Aboriginal and Torres Strait Islander readers are advised that the following article may contain images and voices of people who have died.
FOR many January 26 is a day of celebration, one of barbecues, beaches, fireworks and waving the Australian flag with pride.
For others, it’s a reminder of the dispossession and marginalisation of indigenous Australians whose heritage stretches back more than 60,000 years.
The contention around Australia Day grows with each passing year and now, more than ever, it’s important to ask the question, what is the history of Australia Day and does it have a future?
January 26 itself marks the day that Capt Arthur Phillip, commander of the First Fleet of 11 convict ships and the first governor of NSW, set foot on Sydney Cove in 1788 and raised the Union Jack to signal the beginning of the new colony.
By the early 1800s, almanacs, calendars and the “Sydney Gazette” referred to the date as “Landing Day” or “Foundation Day” and Sydney dwellers would drink, dine and dance in celebration of the quickly growing nation.
These festivities were especially enjoyed by emancipists – convicts who served out their sentence or received a pardon and who would rejoice in their freedom.
By its 30th anniversary in 1818 the celebration of “Foundation Day” had become widespread enough for the then NSW governor Lachlan Macquarie to declare it a public holiday.
It was not long after Capt Matthew Flinders, who had circumnavigated the continent, suggested the land be named Australia, derived from “australis”, which means “southern” in Latin.
The country was beginning to emerge, and while the celebration of its founding had become prolific throughout NSW, it wouldn’t be until a century later that a more matured nation would commemorate it nationally.
In 1888, representatives from Tasmania, Victoria, Queensland, WA, SA and NZ joined NSW leaders in Sydney to celebrate 100 years since the flag was first raised on Australian shores.
Not long after, in 1901 the colonies of Australia would federate to become the Commonwealth of Australia, with Canberra named its capital in 1913.
By 1935, the term “Australia Day” was used throughout the country to celebrate its history, except in NSW where it would remain “Anniversary Day” for a little longer.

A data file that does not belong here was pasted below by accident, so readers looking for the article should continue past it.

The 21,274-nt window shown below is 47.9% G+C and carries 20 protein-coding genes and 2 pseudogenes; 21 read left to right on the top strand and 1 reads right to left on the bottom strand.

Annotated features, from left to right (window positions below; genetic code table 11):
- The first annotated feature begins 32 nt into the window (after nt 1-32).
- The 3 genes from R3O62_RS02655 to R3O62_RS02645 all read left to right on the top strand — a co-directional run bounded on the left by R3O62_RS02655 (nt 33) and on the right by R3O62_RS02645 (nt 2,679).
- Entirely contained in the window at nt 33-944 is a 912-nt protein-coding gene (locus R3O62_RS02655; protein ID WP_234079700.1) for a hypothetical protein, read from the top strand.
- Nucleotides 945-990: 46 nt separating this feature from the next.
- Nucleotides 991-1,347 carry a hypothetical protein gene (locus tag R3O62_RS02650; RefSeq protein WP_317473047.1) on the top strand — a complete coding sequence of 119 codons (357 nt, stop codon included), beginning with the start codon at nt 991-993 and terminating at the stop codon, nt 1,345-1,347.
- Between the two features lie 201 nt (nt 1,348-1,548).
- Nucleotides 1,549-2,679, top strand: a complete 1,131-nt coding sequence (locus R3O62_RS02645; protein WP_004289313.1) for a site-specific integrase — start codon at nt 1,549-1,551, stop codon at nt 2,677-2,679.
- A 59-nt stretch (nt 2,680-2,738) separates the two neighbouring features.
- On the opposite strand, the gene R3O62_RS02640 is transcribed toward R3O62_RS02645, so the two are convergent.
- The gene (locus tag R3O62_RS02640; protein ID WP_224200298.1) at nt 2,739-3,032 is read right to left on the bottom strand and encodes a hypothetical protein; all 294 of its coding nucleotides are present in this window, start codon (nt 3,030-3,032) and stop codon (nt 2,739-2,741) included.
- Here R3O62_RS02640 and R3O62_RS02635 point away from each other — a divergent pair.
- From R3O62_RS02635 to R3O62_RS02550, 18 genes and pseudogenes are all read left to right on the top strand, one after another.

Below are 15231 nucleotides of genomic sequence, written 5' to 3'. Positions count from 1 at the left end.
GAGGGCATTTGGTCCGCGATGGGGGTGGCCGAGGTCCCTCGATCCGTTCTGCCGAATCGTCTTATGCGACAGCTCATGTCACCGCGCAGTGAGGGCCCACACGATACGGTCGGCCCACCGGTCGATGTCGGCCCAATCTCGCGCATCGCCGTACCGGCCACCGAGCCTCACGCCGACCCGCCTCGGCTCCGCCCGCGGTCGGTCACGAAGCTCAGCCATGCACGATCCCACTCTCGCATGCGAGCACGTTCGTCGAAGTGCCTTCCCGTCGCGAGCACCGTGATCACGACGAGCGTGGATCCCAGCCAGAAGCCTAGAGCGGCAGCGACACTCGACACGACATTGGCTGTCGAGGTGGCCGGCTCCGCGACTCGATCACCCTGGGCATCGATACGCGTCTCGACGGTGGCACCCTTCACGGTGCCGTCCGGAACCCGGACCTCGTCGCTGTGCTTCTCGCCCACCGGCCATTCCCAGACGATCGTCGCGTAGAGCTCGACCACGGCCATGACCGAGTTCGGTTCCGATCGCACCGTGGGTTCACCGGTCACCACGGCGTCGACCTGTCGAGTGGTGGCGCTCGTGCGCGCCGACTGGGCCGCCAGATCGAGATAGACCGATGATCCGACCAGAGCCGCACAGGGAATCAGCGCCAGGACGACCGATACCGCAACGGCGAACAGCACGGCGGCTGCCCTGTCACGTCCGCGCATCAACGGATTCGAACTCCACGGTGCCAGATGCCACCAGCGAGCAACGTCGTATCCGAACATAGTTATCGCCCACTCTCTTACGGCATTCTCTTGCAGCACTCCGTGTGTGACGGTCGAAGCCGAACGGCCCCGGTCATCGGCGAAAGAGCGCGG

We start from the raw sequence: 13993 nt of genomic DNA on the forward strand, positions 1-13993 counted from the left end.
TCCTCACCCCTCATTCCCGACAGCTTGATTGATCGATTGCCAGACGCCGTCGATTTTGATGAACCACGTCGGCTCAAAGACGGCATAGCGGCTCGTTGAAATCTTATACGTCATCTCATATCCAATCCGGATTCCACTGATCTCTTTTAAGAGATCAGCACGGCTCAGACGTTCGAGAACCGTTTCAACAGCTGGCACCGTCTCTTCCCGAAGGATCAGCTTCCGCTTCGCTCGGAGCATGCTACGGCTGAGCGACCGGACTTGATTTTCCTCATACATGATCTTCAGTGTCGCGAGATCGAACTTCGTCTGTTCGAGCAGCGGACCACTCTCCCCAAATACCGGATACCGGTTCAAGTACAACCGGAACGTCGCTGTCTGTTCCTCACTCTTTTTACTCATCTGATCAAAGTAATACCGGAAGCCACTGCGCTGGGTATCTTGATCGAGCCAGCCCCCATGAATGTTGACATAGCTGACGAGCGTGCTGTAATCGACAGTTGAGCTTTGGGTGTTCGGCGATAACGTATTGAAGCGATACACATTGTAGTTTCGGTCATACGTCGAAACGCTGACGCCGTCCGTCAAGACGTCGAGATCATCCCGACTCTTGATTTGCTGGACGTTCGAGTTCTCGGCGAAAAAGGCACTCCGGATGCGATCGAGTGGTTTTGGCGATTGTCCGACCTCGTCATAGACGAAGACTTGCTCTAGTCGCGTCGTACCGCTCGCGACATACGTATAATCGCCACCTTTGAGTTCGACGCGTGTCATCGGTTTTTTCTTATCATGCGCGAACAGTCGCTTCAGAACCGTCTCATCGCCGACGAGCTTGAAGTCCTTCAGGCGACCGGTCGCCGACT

But while the nation had grown quickly in a century, so too had the anger at the injustice brought on the Aboriginal people by colonisation that’s still felt today.
In the decades following the arrival of European settlers, tens of thousands of indigenous people lost their lives due to diseases brought from the foreign continent and from the resulting colonial violence and conflict.
In 1938, which marked Australia Day’s 150th anniversary, indigenous leaders met in Sydney and declared it a day of mourning, one where they protested the mistreatment of their people and sought full citizen rights.
While for some time the indigenous community had been lobbying to protest, 1938 represented the first occasion that activists from different states had fully co-operated.
“This is not a matter of race, this is a matter of education and opportunity,” said protest organiser and journalist Jack Patten on the historic day.
“This is why we ask for a better education and better opportunity for our people,” he said.
“We ask for ordinary citizen rights, and full equality with white Australians.”
As Australia Day rolled around each year, both celebrations of the event and protests widely inspired by Patten’s advocacy continued to become more abundant.
By 1984, new Australian citizens were no longer considered British subjects, the same year that “Advance Australia Fair” was finally decided as the national anthem in favour of “God Save the Queen”.
Four years later, on the 200th anniversary of Capt Phillip’s arrival at Sydney Cove, parades were held around the country while 40,000 Aboriginal people and non-indigenous supporters marched through the streets of Sydney and renamed January 26 “Invasion Day”.
The public holiday today remains an important date to many Australians for very different reasons. According to the National Australia Day Council, four out of five people see it as “more than a day off”, especially meaningful for the thousands of new citizens who are officially welcomed to the country.
Is there a future for Australia Day though especially with the growing “Change The Date” movement?
CEO of the National Australia Day Council Karlie Brand says it’s important we reflect on our nation’s history and learn from it, celebrate our ancient history and be optimistic about our future.
“We’re all part of the story of Australia – from those whose ancestors walked on country for tens of thousands of years to those who came in the waves of migration that followed on to our newest citizens,” says Ms Brand.
“On Australia Day, we celebrate being part of a proud, ancient, multicultural nation that values the contribution of each and every citizen.”
It seems that, for the foreseeable future, Australia Day will continue to be celebrated on January 26. Whether or not one agrees or disagrees with the commemoration of the date, there is pride to be taken in the fact that this country provides people the opportunity to converse, to protest, to argue and to reflect on the course of its history and have a voice in its future.
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